Bette Davis took a drag on a cigarette, looked down from wherever she is, or maybe up, and said: “Go for it, man,” so Tom Duane heaved a big sigh, wrapped his hands around his brow, thought a long thought, and went for it.
“He may have been a very pleasant man,” Duane said, last Thursday night, as Ronald Reagan lay in state in the Capitol Rotunda in Washington, D.C., “but I’m very angry about all the people who died during his presidency because of his inaction.
“I had”—Duane drew a breath, then emphasized the next word—“hundreds of friends friends or acquaintances... who died [as a consequence of AIDS] in the 80s. My best friend Jim Lemonn, who was studying to be an Episcopal priest, was one of them.”
A half-hour later, at H.E.R.E, the energetic little Off Off Broadway theater complex on Sixth Avenue just below Spring Street, out gay Chelsea Democratic state Senator Duane’s role model David Rothenberg would, on behalf of Duane’s re-election campaign, be “name dropping” wonderful sagas about Bette Davis, Elizabeth Taylor, Richard Burton, Julie Harris, Peggy Lee, Alvin Ailey, John Gielgud, Alexander Cohen, Joan Hackett, Fay Wray (“David Rothenberg?” she’d exclaimed, “I’m Fay Rothenberg!”), Tennessee Williams, and dozens of others Rothenberg has worked for over the years.
But now, urged by a journalist for his further thoughts on Reagan, Duane said: “I know you’re not meant to speak badly of the dead, I’m sorry for his family, and I know some people liked him, but he was also responsible for the death by torture of hundreds of people in Salvador and Guatemala, as well as for the Iran-Contra scandal. Terrible things happened on his watch.”
And he wasn’t done yet.
“And oh yes, when he went a laid a wreath at Bitburg, he showed his true colors,” added Duane, referring to Reagan’s decision to honor a German cemetery that contained the graves of Nazi SS troopers.
David Rothenberg has been, and remains, a political activist. In 1967 he brought from Toronto and produced, at the Actors’ Playhouse on Sheridan Square, John Herbert’s “Fortune and Men’s Eyes,” a drama pinioned on the gang rape of a young homosexual in a Canadian detention center.
That same year, Rothenberg was the prime mover in founding the Fortune Society, then and to this day a support group and halfway house for ex-convicts. In 1973 he came out of the closet, on television, on the David Susskind show, and in 1985 he became the first out gay candidate in city history to run for the New York City Council, and only lost because Manhattan’s Carol Greitzer was such a popular incumbent.
It was before all this, as a very young theatrical press agent on the 1961 Broadway production of “Night of the Iguana,” that Rothenberg had been told that its star Bette Davis “will chew you up and spit you out as bad meat.”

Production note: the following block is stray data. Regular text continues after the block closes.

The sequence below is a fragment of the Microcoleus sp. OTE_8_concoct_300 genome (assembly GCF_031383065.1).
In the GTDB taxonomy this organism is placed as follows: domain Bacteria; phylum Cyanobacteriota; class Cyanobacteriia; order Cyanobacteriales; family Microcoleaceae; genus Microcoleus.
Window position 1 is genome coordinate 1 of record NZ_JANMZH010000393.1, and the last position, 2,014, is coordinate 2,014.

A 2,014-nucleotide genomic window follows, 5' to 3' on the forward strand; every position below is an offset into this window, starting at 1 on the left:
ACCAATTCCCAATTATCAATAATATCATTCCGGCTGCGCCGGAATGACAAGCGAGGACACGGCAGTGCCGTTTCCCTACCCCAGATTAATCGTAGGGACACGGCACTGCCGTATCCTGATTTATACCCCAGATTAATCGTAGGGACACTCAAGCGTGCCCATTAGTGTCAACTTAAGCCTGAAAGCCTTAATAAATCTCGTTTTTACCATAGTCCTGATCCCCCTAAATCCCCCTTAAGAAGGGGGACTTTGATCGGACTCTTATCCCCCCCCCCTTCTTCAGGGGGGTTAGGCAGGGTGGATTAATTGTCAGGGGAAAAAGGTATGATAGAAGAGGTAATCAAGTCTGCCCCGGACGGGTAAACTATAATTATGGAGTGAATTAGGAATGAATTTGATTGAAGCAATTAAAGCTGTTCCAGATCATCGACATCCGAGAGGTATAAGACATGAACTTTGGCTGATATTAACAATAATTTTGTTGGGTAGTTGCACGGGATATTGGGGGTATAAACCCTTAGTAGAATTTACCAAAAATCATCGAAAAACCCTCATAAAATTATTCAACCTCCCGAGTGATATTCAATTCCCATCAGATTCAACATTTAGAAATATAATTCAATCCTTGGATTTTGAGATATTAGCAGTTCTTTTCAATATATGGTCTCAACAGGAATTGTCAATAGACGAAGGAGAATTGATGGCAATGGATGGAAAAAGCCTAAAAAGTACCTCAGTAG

That didn’t happen. Miss Davis made him laugh, he made her laugh, and they took to each other famously.
“In those days, every comedian in town was impersonating Bette Davis,” Rothenberg recalled, “and so was she puffing cigarettes like an imitation of Bette Davis,” which she was still doing up to the year of her death.
And then there was the time in 1964 when, by default, Rothenberg became Elizabeth Taylor’s date at opening night of the Richard Burton “Hamlet” on Broadway.
“I always say I’m the only man Elizabeth Taylor dated who didn’t marry her,” he recalled.
To enrich yourself with all the other extraordinary anecdotes in David Rothenberg’s storehouse—starting with the day Stan Musial of the St. Louis Cardinals tousled seventh grader David’s hair in the bleachers of the Polo Grounds, thus making the kid a hero even to the ninth graders, you’ll have to keep an eye on the schedules of the Keen Company (keencompany.org), where Rothenberg and his “Namedroppers” keep getting brought back by popular demand.
“David Rothenberg—a multi-talented person and amazing New Yorker” said Duane to the audience at H.E.R.E.
But before he bestowed that accolade, Duane, a big man on a hot night, had mopped his brow and said, “Oh my goodness. I guess I’ve known him personally since the 1980s, but I was sitting watching TV in Queens with my father when David came out on the Susskind show. I was 18. It had a tremendous impact on me. Just life-changing.
“I was in college then, Lehigh University in Bethlehem, Pennsylvania. I came out, there in college. We started a gay group. It was the first time I ever experienced anti-gay bias. No, I wasn’t physically hurt, but I had things thrown at me, threatening telephone calls.”
David Rothenberg faced worse in his time, as a youg man joining a sit-in at an all-white drug store in the nation’s capital in the early 1960s, as a heart-stricken member of the Observers’ Committee during the bloody Attica Prison riot/suppression of 1971, and as an observer dodgingbullets side by side with peasants in Nicaragua in the 80s.
“It all made me stronger and tougher,” he says. “So I worked for a year on Broadway for Lauren Bacall, and if you can do that ”